When I heard an interview with Javier Bardem about this film, I was interested. Then I watched the trailer over and over on youtube and hulu and ached to see it in theatres. Unfortunately, we missed it, despite all our good efforts, but now it's finally on DVD and I just watched it through Netflix.
What an artistic achievement. The wait was totally worth it.
This film makes me think about what Americans, and Mormons, for that matter, like to get out of movies. I don't think this film went over as well with Americans because it wasn't glitzy or easy to swallow. The lead character, Uxbal, is very complex. He's a criminal, a hustler, someone who is potentially exploiting undocumented workers. On the other hand, we can see his efforts to try to make illegal immigrants' lives easier. Most of the characters in the film are not easy to love or hate instantly. They are all in difficult, gut-wrenching situations that makes you root for them, despite their setbacks and flaws.
I love films that open our eyes to a viewpoint we had never thought of. "Biutiful" is set in Barcelona. I wouldn't have recognized it from any tourist sites anyway, but this film shows us the real underworld of Barcelona that you wouldn't get from a travel guide. Imagine being a Chinese immigrant living in Spain, a European country that is in financial crisis right now. Imagine being on the lowest financial rung of that country, but your situation there is preferable to living in your home country, where there is absolutely no work, and much more instability and danger. What would you do? That is was "Biutiful" asks its audience again and again, and I come up short with my responses. Uxabel, however, is a very compelling, vulnerable and deep character to watch. Watch this movie.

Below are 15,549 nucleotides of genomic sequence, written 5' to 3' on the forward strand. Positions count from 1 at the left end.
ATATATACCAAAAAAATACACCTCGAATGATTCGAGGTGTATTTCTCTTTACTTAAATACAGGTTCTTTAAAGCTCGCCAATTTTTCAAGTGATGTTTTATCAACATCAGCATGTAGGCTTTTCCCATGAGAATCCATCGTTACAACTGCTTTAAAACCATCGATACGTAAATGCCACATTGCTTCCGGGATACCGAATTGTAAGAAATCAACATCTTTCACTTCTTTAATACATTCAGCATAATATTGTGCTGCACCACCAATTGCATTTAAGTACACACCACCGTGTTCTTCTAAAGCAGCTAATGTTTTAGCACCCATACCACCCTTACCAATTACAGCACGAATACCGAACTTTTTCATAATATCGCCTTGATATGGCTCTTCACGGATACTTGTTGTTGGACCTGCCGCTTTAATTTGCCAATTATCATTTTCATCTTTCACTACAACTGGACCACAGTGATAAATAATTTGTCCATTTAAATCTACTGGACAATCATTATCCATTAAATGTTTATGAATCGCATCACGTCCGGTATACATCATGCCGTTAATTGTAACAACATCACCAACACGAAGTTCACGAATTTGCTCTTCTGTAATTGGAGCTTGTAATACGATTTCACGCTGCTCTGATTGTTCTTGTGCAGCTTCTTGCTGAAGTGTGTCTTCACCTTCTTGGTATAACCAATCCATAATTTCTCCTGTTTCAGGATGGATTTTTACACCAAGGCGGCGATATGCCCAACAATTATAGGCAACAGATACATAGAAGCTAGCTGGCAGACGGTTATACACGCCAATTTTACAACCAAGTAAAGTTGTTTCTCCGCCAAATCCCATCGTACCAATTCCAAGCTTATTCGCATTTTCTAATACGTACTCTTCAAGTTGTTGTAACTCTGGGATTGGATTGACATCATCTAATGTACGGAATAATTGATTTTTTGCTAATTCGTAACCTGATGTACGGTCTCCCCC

It also made me think about the function of stories in our lives, especially in the media. Are stories supposed to be moral? Are we only supposed to absorb stories where the characters are in easy-to-define, easy-to-solve conflict? Are we supposed to learn from stories where are the characters are binary, black-and-white figures that are all good or all bad? Who is more inspiring to you, a person who never makes mistakes and always comes out on top, or the underdog who struggles? I guess I didn't phrase that question in a very fair way. I guess what I find inspiring in "Biutiful", another person could easily find depressing and uninteresting. I found the conflicts in "Biutiful" to be fascinating, however. I wanted to watch Uxbel travel throughout his story, and for it to never end.